As demonstrated in this notion of spatially heralding the new, the interlocking questions of time, place and memory are, of course, key to any current debate on the function and value of museums. Marotta is thoughtful and reflective on these issues, drawing upon sources as diverse as Greek mythology and the changing characterization of memory during and after the destruction and fragmentation (both architectural and social) brought about through the world wars. In fact, the author brings both of these elements together in his discussion of memory and oblivion, and it is to his credit that he considers forgetting as deeply as the conventional museal quality of remembering. The mythological rivers - Mnemosyne and Lethe – figure for Marotta as a “metaphor for an idea of movement, dynamism, liquefaction of hierarchical structures” (p. 10), which he presents as analogous to the role of Dadaist avant-garde culture in determining a new, post-war philosophy and design for the museum. In other places in the book, Marotta interprets architectural memory in its various forms: archaeologically, as “the quest for a private space” (p. 118); psychologically, as a “complex quantity of information that has been added up, erased, dispersed, or converted” (p. 153); and as an event, “that is consummated in an intense and fleeting recollection” (p. 256). These reflections on twentieth century memory processes suggested rich potential for further research in the academy, but also for the many artists and curators now working with institutions and social structures in mind.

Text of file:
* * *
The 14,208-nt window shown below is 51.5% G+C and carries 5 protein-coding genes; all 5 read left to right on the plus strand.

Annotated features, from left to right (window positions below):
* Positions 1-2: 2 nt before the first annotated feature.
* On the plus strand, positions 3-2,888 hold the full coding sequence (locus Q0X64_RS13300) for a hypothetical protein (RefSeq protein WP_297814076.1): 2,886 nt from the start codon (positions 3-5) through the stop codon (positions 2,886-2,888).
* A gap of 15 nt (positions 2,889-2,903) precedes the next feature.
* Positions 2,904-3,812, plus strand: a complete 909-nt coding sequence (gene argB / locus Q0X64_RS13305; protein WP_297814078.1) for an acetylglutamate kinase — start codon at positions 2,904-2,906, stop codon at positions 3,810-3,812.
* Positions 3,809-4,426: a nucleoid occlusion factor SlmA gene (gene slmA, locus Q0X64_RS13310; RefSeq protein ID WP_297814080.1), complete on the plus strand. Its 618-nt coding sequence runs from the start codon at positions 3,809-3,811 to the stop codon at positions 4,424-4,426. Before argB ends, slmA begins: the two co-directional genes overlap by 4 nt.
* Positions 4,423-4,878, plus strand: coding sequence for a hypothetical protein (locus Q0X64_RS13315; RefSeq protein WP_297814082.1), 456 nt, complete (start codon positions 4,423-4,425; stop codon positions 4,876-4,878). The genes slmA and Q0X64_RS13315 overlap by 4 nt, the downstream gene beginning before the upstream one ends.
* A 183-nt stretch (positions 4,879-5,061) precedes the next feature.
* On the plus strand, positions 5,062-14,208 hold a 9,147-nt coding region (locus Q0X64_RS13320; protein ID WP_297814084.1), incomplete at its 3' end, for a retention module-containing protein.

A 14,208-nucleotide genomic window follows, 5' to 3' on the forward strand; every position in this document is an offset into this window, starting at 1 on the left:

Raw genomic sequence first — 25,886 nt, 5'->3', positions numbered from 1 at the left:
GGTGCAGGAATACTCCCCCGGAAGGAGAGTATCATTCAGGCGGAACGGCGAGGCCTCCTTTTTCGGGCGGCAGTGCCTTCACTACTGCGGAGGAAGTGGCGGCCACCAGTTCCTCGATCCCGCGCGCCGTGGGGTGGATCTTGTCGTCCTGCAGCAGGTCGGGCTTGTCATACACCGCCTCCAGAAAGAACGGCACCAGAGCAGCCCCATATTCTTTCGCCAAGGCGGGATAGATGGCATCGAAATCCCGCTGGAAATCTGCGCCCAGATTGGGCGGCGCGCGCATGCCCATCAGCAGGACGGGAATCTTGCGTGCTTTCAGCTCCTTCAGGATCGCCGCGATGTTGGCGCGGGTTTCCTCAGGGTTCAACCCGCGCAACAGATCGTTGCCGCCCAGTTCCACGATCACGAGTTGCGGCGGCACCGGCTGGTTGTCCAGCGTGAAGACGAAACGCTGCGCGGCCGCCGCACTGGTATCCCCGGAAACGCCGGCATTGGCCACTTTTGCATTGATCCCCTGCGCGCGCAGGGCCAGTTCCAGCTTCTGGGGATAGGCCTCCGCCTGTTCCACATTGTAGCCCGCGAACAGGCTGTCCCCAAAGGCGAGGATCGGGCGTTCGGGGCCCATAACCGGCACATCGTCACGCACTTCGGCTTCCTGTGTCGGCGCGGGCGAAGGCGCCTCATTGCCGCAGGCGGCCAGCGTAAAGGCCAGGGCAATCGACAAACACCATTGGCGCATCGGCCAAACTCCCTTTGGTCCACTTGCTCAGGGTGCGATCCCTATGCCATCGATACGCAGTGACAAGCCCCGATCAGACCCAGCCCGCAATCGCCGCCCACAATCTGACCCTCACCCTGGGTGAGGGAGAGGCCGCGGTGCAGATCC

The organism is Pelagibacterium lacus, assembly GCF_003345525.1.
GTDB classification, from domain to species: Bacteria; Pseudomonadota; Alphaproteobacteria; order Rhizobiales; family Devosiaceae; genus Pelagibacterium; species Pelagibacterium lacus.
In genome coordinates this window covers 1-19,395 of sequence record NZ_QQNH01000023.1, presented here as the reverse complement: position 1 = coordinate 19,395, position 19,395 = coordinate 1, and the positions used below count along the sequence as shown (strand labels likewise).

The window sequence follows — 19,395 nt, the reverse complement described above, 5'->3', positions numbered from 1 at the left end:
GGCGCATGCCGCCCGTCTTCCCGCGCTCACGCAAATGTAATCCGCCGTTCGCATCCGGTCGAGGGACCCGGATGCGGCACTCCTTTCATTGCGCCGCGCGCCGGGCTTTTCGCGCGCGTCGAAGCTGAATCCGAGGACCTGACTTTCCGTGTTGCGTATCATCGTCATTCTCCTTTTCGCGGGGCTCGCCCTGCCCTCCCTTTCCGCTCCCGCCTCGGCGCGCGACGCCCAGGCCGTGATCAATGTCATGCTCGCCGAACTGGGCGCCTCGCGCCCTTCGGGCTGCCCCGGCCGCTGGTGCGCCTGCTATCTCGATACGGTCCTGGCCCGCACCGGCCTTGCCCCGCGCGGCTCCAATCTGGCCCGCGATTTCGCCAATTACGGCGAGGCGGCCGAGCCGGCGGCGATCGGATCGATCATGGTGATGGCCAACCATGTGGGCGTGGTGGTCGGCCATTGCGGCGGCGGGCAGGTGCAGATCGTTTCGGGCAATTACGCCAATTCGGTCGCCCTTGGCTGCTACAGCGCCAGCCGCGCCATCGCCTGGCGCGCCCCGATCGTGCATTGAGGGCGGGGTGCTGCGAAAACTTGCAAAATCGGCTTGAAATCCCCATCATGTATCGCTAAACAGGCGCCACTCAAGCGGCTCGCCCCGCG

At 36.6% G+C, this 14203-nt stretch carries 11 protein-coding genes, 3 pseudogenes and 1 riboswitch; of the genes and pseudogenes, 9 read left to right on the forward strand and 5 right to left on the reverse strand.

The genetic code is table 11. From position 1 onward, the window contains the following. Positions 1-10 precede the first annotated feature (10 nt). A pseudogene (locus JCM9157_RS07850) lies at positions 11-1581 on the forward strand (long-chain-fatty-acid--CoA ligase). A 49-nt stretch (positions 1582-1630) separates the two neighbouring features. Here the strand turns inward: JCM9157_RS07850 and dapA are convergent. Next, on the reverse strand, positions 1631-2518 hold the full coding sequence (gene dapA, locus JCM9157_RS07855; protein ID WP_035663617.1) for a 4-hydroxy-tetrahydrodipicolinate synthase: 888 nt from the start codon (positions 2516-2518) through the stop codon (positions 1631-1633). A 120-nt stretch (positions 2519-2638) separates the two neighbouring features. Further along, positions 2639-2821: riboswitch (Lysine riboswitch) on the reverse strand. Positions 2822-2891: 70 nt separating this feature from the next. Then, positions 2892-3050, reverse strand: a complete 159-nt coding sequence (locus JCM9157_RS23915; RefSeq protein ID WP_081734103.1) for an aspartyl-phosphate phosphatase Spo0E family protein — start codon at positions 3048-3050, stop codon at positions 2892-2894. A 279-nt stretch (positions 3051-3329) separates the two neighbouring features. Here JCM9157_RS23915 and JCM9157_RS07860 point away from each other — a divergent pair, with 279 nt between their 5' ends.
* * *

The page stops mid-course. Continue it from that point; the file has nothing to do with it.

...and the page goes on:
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Marotta’s lst two chapters (and final two categories: “theatre” and “context”) are the most interesting to this reviewer, as they seem to represent the latest developments in museum design and theory, while still harking back to much earlier precedents. For example, the temporary pavilions pictured and described as participating in contemporary museum theatricality are reminiscent of the spectacular, short-lived marital and religious productions by Italian baroque city-state princes and dukes on the make. Instead of outdoor, temporary palaces on boats or processional pathways strewn with flyaway silk fruit, twenty-first century exhibition visitors are invited to walk in the open air through synthetic mist at Switzerland’s Blur Building or to travel on a “Nomadic Museum” boat constructed on New York’s Pier 54, the docking location intended to receive the ill-fated Titanic. When examining museums that delve into contexts outside of the city, such as quarries, forests and parks, landscape and ecology come to the fore, and Marotta’s prose takes on a note of optimism. He writes on the transmutation of memory into the processes of nature, through which we may view “the site and surrounding environment as rightful parts of the legacy to be preserved” (p. 303).